Dezinformatsiya and the War on Truth
On Jan. 21, the White House Press Secretary Sean Spicer read a scripted statement to the press. Echoing the Trump administration’s resentment towards the media in general, Spicer characterized the media’s reporting on inauguration crowds as a “misrepresentation.” Mr. Spicer also stated that he planned “to hold the press accountable.”
Spicer then proceeded to state, “no one had numbers [on the crowd], because the National Park Service, which controls the National Mall, does not put any out.” He then told the press room that “this was the largest audience ever to witness an inauguration -- period -- both in person and around the globe.”
Hypocrisy notwithstanding, Spicer also claimed that it was the first time magnetometers and floor coverings had been used on the mall. According to Politifact, a highly credible, nonpartisan fact- checking website, magnetometers were not used where Spicer said they were, and his “overall assertion that Trump’s inaugural drew the ‘largest audience’ ever [was] flat-out wrong.”
Following press conference on Jan. 21, former Trump campaign manager Kellyanne Conway attempted to defend the embattled administration. During the course of her interview with Chuck Todd, Conway asserted that the media was unfairly representing Trump, which is why she and others in the administration “feel compelled to go out and clear the air and put alternative facts out there.”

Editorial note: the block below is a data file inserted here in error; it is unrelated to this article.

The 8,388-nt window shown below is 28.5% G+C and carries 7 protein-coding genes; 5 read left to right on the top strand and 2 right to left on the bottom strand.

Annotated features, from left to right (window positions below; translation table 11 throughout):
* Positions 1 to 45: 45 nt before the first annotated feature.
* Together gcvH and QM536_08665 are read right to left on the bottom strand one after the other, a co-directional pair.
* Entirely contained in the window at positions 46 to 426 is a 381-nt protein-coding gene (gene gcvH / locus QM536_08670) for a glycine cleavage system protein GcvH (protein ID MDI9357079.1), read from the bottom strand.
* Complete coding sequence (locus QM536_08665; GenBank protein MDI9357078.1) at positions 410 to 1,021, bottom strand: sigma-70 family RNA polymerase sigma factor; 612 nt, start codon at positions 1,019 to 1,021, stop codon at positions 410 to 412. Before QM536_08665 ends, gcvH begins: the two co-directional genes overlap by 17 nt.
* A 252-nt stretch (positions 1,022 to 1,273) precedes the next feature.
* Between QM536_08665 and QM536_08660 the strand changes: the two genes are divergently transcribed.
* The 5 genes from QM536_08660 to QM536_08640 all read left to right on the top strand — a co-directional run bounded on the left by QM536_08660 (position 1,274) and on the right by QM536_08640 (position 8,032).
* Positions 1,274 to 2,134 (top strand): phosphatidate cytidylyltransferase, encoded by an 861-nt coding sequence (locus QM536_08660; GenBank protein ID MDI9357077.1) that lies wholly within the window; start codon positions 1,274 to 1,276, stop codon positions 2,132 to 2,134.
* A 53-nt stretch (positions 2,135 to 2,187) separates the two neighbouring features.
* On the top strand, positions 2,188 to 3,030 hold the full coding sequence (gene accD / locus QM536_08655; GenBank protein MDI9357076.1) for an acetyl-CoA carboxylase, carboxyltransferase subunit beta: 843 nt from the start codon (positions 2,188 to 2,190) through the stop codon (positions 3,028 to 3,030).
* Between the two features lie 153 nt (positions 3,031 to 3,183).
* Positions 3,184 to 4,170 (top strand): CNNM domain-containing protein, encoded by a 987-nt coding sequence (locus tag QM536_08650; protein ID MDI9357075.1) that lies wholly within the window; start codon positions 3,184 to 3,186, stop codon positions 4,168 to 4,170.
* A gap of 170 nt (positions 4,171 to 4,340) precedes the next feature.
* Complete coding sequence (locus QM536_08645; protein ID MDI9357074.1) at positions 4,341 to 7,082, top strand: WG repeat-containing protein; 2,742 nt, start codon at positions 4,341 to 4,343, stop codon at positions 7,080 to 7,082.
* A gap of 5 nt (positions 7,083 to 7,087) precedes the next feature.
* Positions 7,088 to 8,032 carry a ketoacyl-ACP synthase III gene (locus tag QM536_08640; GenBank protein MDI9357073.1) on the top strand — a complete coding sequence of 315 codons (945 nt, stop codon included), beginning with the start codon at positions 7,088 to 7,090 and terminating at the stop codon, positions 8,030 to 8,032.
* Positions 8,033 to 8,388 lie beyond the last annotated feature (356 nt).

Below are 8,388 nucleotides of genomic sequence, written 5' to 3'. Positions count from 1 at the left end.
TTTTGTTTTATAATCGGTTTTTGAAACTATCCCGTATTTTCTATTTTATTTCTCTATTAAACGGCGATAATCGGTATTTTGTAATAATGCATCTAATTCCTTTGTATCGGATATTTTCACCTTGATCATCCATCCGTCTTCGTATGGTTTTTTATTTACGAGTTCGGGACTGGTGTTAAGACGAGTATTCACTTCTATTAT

Ironically, United State’s Cold War opponent, Russia, also specializes in alternative facts. According to the New York Times, the Russian government often uses “a flood of distorted and false information,” bewildering “public perceptions of the issue.” Trump’s active employment of the Russian disinformation tactics has likewise fazed not just Americans, but people around the world.
Regardless of the strategic differences between the Trump administration’s fallaciousness and those of the Russian government, the utilized techniques are awfully similar. While Spicer delivers so-called “alternative facts” from the White House podium, Russian government spreads dezinformatsiya via companies such as RT and Sputnik.”
Government endorsement of false claims has effects far beyond the scope of normal politics. The easily refuted statements promoted by both the Russian government and the Trump administration undermine the trust and confidence the people have in their representatives. “The fundamental purpose of dezinformatsiya, or Russian disinformation… is to undermine the official version of events — even the very idea that there is a true version of events — and foster a kind of policy paralysis,” states an expert to the New York Times.
Whether the Trump administration is employing a disinformation campaign or simply lying is another debate. Regardless, disinformation and its effects have existential implications far beyond the United States. As an expert at the Times attests, when a country cannot trust that truth exists, that country cannot function.
Spicer’s comments on crowd size are not the harmless drivel that they appear to be. When a speaker is given the West Wing podium, they speak for the nation, its values, and its people. And when leaders lie from that same podium and insist they are correct, it not only erodes their credibility, it erodes the notion of a representative government and democracy. Trump has not only declared a war on media, but also truth.